It takes $3$ steps of $+4$ to get to $12$, so $12 \div 4$ equals $3$, but how many steps of $+0$ do we need to get to $12$? In other words, what is $12 \div 0$? There is no number of steps of size $+0$ that you could ever take to arrive at $12$, so we say $12 \div 0$ is undefined. Similarly, $anything \div 0$ is undefined.

Undefined, in the case of numbers, just means 'there is no good answer to the question that these symbols represent'.

Division is to Multiplication as subtraction is to addition. As such, the division (or quotient) $n \div m$ of a number $n$ by another number $m$ is about asking the following question:

"How many steps of $+m$ does it take to get to $n$?"

or, alternatively, using the system explanation:

"In a $+m$ system, how much is $n$?"

You see, $8$ is $4$ if you are counting in $+2$-sized steps and $12$ is $3$ in a $+4$ system.

You could say that $4$ is $4$ in a $+1$ system. Similarly, $9$ is $3$ if you are counting in a $+3$-sort-of-way.

#### Pause to breathe

At division is where most people stopped trying to push elementary mathematics into their brains. I challenge the idea that not everyone can understand the basics. As I said, it's all about questions. A curious student will, at this point, have started to ask more of their own questions.

"Why not continue this trend of changing systems?" "What happens if I take different kinds of step?" "Do I have to take equally large steps every time?"

That's exactly where the next part takes off.

#### Powers

Up until now, we have only taken steps of $+something$. We know what multiplication is now, so let's try taking steps of $\times something$.

You'll notice you won't get very far if you start at zero, so we'll have to start from somewhere else. How about one? Let's draw that line again:

Let's look at a system of $\times 2$.

After one step, we're at $2$. After two steps, we find ourselves at $4$. The third step(power) brings us to $8$.

The idea that steps of $\times 2$ are somehow 'larger' can be misleading. They are just a different way of counting. As such, we can draw this line with the dots placed in such a way that the steps seem equal in size.

This makes it easier to simply think of them as different steps.

After two steps of $\times 3$, we are at $9$. This is why we say that the second power of three ($3^2$) is $9$.

Finding $n^m$, the $m$-th power of $n$, is about asking the following question:

"In a $\times n$ system, where do we end up after $m$ steps?"

#### Logarithms

Now for the operation that looked like alien magic the first time we looked at it: logarithms.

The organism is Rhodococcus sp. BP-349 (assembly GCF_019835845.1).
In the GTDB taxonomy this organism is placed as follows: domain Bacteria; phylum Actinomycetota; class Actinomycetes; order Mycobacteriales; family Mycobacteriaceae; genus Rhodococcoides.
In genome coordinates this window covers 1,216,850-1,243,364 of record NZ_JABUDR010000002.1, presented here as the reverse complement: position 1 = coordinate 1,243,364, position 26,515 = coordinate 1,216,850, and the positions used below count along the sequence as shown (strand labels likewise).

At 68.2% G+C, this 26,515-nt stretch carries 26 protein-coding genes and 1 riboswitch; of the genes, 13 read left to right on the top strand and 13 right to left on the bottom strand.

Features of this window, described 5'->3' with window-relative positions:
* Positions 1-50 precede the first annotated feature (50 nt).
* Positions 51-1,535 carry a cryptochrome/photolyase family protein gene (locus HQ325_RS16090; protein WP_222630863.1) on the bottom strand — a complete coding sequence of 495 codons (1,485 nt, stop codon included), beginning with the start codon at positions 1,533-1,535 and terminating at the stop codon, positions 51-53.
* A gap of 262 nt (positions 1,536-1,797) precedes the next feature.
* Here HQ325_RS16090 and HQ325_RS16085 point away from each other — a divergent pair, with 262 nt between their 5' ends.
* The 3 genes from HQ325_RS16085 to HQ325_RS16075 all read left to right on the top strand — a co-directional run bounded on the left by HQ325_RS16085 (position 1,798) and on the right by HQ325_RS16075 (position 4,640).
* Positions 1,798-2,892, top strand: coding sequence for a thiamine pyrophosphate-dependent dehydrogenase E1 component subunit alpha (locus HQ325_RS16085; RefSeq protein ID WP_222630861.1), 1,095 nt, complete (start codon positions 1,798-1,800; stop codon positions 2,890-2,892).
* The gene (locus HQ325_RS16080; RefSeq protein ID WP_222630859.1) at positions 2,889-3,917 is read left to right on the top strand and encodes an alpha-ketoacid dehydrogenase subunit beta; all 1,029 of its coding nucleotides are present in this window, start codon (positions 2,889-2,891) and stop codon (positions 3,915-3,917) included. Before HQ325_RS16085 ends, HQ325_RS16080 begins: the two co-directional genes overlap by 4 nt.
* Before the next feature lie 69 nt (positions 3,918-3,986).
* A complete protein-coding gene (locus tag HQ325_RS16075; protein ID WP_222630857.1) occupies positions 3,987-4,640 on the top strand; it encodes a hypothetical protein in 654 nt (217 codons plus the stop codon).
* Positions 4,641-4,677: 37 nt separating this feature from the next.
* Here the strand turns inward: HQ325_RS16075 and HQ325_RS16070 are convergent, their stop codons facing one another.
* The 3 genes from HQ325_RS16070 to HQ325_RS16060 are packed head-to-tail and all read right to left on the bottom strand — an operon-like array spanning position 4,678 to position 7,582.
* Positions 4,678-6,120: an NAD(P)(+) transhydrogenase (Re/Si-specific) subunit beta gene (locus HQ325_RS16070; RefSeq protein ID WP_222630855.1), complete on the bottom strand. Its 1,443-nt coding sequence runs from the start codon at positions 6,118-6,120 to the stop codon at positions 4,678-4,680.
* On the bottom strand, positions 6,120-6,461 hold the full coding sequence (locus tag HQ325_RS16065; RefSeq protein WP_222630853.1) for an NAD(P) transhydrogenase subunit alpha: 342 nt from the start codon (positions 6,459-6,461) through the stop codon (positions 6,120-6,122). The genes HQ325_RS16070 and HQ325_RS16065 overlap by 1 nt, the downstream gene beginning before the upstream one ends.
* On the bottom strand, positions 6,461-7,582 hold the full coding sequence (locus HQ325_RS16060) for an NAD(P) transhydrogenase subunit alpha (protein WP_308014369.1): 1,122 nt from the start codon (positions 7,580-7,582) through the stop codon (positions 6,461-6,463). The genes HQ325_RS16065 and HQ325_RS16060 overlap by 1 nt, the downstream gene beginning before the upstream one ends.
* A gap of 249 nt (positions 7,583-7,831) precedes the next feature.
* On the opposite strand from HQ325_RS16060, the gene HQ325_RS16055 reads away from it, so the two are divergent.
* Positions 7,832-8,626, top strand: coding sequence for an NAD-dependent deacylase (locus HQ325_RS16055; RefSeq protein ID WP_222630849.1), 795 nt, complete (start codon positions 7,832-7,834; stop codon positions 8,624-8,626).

Let's start with an example. If we take $3$ steps of $\times 2$ and end up at $8$, that means it takes $3$ steps of $\times 2$ to get to $8$.

How many steps of $\times 3$ does it take to get to $9$? Well, just count them. We need to take $2$ steps of $\times 3$ to get to $9$.

$9$ is $2$ in a $\times 3$ system. $8$ is $3$ in a $\times 2$ way of counting. $4$ is $2$ in a $\times 2$-sort-of-way.

We can write it down as follows:

$${\text{counting in}}_{\text{ a } \times 2 \text{ system }} 8 = 3$$

or, shorter:

$${\text{counting in} \times}_{2} 8 = 3$$

We call this concept a logarithm and write it down as follows:

$${\log}_{2} 8 = 3$$

Because $2^3$ equals $8$, we say that the logarithm, in a $\times 2$ system, of $8$ is $3$. Because $2^3$ equals $8$, we say that the logarithm, base $2$, of $8$ is $3$.

How many steps of $\times 5$ does it take to get from $1$ to $1$? Zero steps. We say that $\log_{5} 1$ equals $0$. Similarly, $\log_{anything} 1$ equals zero.

How many steps of $\times 0$ does it take to get to $7$? You can take any number of steps of $\times 0$, but you will never move go anywhere except to $0$. As such there is no number of steps that you could take to get to $7$ in a $\times 0$ system. We say $\log_{0} whatever$ is undefined.

Now we will investigate why there was no way to put $0$ on the 'log' scale we drew earlier. To plot $0$, we would have to count how many steps, forwards or backward, of size $\times 2$ we would have to take to get from $1$ to $0$. Because no number of steps suffices to get to $0$, we say that $\log_2 0$ is undefined. Similarly $\log_{whatever} 0$ is undefined. This is why we cannot plot $0$ on a log-scale.

Computing $\log_{n}{m}$ is about asking the following question:

"How many steps of $\times n$ does it take to get to $m$?"

or, alternatively:

"In a system of $\times n$, how much is $m$?"

#### Square Roots

Roots are the most confusing of the elementary operations in my opinion.

Now we're going to look at things that are $2$ in a $\times something$ system. 4 is $2$ in a $\times 2$ system, $9$ is $2$ in a $\times 3$ system, $16$ is $2$ in a $\times 4$ system. Things that are $2$ in a $\times something$ system are called squares and their systems are called the square roots. That means that $4$ is a square with square root $2$, $9$ is a square with square root $3$ and $16$ is a square with square root $4$.

If $16$ is $2$ in a $\times$-something system, then it must have been a $\times 4$ system because $1 \times 4 \times 4$ equals $16. Computing$\sqrt{n}$is about asking the question: "If I know I took two steps in a$\times$-something system to arrive at$n\$, how big were my steps?"

### Conclusion

Numbers don't have to be confusing. You just need to learn to ask the right questions and stay curious.

If you liked this explanation, and there is some other bit of mathematics that you would like explained, please let me know. I love explaining maths to people who really don't like maths (yet).